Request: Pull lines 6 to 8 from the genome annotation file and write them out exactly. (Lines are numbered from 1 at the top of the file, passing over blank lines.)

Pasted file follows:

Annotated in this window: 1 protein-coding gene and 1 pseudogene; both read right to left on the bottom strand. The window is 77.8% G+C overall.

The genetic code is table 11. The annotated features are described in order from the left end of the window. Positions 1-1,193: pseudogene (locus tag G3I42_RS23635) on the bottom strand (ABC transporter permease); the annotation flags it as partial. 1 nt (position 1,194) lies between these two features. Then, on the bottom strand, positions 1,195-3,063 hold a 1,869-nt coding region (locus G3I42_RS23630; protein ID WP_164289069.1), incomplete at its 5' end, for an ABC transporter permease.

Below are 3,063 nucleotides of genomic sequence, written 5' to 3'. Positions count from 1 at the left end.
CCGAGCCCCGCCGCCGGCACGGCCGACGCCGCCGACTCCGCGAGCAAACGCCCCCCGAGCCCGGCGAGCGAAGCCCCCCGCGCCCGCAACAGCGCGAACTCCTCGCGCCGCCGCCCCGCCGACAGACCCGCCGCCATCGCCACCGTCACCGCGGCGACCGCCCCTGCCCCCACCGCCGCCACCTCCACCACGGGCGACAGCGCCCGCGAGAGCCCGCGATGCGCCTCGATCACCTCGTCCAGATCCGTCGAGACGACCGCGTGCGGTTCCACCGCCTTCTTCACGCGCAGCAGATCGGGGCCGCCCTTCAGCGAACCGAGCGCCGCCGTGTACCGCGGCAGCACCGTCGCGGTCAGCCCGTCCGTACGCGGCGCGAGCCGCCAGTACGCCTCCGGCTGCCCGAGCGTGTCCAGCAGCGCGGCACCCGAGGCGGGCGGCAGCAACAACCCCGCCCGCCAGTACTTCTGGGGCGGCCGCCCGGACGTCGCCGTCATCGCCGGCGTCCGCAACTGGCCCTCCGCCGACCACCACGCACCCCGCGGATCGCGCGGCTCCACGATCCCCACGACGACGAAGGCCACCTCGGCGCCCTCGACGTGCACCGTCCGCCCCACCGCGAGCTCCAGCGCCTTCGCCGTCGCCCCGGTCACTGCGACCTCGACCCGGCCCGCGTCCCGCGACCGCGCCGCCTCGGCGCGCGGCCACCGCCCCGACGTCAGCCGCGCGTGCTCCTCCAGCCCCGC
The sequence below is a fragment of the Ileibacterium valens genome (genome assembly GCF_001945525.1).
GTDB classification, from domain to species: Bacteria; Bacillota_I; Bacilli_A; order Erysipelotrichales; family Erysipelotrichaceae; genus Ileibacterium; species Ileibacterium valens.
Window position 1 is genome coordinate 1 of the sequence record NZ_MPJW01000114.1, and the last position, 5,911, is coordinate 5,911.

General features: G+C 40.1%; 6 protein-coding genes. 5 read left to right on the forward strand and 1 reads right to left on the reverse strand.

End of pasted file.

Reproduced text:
GTDB classification, from domain to species: Bacteria; Bacillota_I; Bacilli_A; order Erysipelotrichales; family Erysipelotrichaceae; genus Ileibacterium; species Ileibacterium valens.
Window position 1 is genome coordinate 1 of the sequence record NZ_MPJW01000114.1, and the last position, 5,911, is coordinate 5,911.

General features: G+C 40.1%; 6 protein-coding genes. 5 read left to right on the forward strand and 1 reads right to left on the reverse strand.